A man stabs his mother and sister over a family property dispute. Another bludgeons his brother and sister-in-law with a spade. Yet another kills his younger brother while arguing over property.
In another case this month, an obituary announcement asked family members who had opposed inventory proceedings of the deceased, not to attend the funeral.
Such incidents in this former Portuguese colony, now a western Indian state, indicate the growing divide among Catholic families who, because of close historical ties to colonial authorities, have large ancestral agricultural properties.
Goa, a Catholic stronghold and India's smallest state, is known for its white sand beaches and palm-fringed villages and is an attraction for both national and international tourists. As people migrated to Goa from across India in the past two decades, land prices have soared and become preferred investments.
This has led to a disturbing trend in recent times, with siblings alleging partiality of parents in sharing land and fighting for a better, "rightful share" in ancestral property.
These rifts are primarily because traditionally large extended families have split into smaller units, says Elvis Gomes, a police officer who was also earlier director of panchayats, or village councils. He suggests that the Goa archbishop should start special courts to resolve such issues in a Catholic spirit.
"In the past, it was community living, where one brother would reach out to the other, and one's wealth was seen as common wealth. This no longer holds true in present society," Gomes said.
'An equal share'
Empowerment of women, too, has contributed to the problem, according to Antonio Fernandes, a social scientist.
Over the years, women who were married off with a dowry signed a document surrendering all rights to family property. But women are now challenging such documents following legal advice that they are entitled for an equal share of ancestral property, Fernandes said.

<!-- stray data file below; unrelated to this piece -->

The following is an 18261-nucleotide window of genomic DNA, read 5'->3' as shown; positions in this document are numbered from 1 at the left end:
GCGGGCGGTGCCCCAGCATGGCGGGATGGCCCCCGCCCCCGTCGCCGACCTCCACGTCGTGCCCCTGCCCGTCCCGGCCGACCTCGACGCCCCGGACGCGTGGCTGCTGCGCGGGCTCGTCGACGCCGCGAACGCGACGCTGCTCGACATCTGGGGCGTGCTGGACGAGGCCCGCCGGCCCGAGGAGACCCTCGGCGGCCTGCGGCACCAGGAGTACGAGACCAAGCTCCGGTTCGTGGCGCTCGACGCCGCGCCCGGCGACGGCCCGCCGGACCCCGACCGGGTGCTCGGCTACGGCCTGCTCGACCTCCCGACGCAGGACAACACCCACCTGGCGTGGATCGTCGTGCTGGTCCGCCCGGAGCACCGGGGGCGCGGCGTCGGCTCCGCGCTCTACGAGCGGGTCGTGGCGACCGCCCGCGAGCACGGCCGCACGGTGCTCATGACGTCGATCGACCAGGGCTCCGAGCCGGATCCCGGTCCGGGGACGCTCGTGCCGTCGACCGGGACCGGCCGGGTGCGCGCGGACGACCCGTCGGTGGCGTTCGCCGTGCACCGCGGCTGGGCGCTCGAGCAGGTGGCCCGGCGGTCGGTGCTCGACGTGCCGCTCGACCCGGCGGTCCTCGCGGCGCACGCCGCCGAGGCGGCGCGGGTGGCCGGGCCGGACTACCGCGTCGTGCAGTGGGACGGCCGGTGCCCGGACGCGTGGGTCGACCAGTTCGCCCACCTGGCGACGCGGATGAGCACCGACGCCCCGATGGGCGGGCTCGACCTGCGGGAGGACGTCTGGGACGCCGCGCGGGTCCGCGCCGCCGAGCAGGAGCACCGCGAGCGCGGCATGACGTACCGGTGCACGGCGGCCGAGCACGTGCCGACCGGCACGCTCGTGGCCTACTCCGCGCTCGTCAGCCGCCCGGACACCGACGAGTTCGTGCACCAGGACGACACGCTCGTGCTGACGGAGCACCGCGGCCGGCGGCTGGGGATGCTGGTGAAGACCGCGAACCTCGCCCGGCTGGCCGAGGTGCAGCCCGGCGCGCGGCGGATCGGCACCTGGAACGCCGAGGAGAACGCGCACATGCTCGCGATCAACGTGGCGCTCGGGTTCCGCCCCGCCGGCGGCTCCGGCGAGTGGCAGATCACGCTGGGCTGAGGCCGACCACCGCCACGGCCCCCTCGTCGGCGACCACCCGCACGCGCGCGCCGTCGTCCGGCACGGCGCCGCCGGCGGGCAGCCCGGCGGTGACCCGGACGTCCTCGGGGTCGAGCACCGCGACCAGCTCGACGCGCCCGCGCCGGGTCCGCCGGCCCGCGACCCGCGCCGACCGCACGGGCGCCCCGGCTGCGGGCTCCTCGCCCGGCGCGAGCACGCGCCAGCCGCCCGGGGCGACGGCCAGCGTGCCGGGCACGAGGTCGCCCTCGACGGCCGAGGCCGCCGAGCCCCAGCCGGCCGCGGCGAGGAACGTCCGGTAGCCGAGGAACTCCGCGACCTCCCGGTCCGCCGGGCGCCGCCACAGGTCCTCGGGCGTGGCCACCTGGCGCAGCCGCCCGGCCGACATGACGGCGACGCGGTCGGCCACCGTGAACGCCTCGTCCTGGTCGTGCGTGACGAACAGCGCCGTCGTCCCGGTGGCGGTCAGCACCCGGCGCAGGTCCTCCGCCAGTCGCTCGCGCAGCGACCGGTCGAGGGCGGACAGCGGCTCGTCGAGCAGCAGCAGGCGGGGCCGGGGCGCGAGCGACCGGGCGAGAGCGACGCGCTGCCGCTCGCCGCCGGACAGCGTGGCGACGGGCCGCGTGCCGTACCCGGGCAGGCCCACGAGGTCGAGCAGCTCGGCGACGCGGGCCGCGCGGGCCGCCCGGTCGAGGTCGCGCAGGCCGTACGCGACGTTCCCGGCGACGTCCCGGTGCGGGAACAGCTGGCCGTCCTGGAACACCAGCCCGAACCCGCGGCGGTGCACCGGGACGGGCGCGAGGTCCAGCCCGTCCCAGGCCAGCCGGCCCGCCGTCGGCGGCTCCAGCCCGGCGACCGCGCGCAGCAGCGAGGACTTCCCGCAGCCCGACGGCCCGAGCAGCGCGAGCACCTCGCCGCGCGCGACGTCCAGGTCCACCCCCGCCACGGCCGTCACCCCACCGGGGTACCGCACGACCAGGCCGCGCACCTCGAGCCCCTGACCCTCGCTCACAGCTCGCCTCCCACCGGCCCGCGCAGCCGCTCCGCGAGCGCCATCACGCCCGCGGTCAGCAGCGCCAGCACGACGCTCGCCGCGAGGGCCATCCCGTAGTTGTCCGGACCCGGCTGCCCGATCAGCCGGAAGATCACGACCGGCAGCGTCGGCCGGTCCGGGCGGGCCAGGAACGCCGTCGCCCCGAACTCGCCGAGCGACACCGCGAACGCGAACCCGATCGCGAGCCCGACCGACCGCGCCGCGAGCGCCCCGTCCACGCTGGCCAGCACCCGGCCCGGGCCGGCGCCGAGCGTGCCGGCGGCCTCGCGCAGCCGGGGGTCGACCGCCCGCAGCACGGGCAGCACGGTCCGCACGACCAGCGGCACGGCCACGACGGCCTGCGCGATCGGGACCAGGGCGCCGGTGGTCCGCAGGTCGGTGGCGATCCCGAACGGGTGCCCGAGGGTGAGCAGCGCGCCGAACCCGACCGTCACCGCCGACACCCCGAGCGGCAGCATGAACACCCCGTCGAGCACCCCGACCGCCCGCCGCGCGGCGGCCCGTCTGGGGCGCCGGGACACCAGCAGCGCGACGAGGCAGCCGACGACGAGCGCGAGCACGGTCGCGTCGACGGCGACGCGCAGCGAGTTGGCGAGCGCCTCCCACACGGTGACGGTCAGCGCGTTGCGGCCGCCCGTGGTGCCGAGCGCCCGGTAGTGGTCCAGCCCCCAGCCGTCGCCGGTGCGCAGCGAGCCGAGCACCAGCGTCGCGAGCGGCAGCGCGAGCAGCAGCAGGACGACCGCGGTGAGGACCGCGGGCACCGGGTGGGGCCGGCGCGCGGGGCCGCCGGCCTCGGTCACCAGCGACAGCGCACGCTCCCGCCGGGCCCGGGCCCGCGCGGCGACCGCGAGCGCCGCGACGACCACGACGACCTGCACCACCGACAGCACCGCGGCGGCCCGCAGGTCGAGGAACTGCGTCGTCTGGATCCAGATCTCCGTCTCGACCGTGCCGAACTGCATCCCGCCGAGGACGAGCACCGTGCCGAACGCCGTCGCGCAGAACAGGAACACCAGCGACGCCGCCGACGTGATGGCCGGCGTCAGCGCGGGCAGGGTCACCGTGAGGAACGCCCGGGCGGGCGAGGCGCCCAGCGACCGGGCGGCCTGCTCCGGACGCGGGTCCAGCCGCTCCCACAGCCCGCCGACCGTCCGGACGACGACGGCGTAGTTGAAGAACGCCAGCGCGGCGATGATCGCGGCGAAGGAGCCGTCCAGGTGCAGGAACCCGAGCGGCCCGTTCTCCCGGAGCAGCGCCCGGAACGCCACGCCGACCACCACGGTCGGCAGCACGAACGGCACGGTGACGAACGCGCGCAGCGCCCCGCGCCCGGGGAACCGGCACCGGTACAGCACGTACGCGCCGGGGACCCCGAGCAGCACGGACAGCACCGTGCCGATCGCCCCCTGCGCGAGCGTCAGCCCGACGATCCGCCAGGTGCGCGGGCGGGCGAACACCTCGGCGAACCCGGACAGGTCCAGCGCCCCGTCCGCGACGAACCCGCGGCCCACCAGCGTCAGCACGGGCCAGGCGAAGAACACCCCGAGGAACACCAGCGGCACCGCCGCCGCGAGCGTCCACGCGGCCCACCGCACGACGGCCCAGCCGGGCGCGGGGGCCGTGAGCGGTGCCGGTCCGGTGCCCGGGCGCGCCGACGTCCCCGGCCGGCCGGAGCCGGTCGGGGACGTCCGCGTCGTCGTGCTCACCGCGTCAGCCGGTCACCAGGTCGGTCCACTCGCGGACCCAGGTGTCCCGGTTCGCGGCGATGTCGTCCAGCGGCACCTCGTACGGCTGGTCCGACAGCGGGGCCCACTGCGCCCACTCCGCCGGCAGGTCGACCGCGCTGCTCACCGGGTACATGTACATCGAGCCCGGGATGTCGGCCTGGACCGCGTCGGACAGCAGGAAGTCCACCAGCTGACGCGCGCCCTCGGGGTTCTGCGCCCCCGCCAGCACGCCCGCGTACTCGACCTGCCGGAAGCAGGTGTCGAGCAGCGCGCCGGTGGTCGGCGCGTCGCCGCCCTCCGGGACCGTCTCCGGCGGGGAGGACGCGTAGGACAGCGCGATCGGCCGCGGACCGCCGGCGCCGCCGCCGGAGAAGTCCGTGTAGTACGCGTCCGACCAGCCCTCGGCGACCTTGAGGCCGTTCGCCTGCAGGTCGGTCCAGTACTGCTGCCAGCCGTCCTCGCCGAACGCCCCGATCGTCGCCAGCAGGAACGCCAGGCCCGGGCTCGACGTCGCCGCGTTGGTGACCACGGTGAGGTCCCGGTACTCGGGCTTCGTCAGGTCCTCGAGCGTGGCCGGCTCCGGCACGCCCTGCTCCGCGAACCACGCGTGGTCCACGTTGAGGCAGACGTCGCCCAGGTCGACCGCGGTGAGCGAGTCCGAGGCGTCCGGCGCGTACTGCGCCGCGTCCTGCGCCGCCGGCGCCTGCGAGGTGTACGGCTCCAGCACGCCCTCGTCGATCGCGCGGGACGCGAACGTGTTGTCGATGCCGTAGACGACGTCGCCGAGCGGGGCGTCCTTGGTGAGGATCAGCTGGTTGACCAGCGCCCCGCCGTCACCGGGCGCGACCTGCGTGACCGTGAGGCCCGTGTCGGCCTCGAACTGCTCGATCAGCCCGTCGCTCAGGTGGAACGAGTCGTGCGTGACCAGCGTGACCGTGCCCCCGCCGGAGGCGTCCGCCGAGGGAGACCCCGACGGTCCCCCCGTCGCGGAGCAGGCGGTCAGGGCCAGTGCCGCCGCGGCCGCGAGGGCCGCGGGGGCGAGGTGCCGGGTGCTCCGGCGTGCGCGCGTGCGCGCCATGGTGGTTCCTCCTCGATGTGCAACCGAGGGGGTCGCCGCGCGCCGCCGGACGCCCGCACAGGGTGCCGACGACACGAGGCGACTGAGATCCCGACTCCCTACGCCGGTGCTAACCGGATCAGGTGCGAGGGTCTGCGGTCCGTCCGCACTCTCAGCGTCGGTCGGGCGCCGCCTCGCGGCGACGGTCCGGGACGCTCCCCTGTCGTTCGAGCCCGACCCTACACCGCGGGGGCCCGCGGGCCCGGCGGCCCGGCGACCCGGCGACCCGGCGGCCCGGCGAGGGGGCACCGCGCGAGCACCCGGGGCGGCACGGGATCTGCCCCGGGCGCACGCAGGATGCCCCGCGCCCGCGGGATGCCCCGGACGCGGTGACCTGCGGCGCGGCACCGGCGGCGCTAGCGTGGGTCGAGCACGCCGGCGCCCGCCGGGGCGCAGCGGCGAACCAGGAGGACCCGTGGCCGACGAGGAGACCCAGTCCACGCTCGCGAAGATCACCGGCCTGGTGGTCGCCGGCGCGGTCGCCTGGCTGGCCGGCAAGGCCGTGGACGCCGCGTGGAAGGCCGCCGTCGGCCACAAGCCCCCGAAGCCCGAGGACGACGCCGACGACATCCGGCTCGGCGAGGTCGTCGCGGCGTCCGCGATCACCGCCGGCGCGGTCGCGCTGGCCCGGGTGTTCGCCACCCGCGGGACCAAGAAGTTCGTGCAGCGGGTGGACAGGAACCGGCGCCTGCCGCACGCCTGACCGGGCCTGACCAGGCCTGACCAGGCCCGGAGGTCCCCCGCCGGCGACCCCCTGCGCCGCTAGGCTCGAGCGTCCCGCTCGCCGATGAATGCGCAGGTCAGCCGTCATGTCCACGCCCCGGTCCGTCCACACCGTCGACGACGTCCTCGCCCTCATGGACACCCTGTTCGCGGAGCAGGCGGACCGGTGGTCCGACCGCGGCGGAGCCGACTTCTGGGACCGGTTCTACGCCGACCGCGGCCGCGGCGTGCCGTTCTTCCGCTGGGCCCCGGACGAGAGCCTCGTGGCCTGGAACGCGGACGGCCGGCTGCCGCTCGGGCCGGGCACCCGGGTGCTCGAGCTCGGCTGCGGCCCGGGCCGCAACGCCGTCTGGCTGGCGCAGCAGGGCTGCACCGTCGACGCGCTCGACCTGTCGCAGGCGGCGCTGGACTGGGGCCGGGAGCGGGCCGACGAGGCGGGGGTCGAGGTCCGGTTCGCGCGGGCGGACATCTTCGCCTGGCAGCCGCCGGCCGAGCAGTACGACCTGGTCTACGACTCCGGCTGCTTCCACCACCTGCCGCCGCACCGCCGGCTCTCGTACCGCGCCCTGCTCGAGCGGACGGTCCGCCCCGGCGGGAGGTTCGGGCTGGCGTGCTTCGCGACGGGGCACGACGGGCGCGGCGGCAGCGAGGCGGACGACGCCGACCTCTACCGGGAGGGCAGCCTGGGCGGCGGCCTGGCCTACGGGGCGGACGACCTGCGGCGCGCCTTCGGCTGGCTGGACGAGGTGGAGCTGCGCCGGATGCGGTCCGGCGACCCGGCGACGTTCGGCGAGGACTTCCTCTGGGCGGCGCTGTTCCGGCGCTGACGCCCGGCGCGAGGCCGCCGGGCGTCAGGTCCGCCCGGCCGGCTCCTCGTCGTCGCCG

If a sibling has converted ancestral land to a commercial complex or apartment complex, "then the daughters too ought to be given a share in the commercial profits," he said.
Moreover, "the daughters are seeking an equal share, often at the behest of their husbands," Fernandes said.
Pilar Father Valente Azavedo, a counselor, attributed jealousy to the discord as nuclear families want more than what they have or received.
"There are cases where parents show more affinity to a particular sibling and allot a greater share to the favorite," he said.
Father Simon Diniz, a clinical psychologist and principal of Rosary College in South Goa district, said people have forgotten the purpose of life.
"People have become slaves to money … They are not bothered about heaven or hell, and are ready to do any jugglery, forgery, fabrication and concoction to attain wealth," he said. "Spouses as well as children do not respect each other. People live as if they have come to here to live forever."
"Envy has grown so much because we have no God in life today. Everybody is qualified, but not educated," the priest said.
About a quarter of the state's 1.8 million people are Christians, almost all of them Catholic.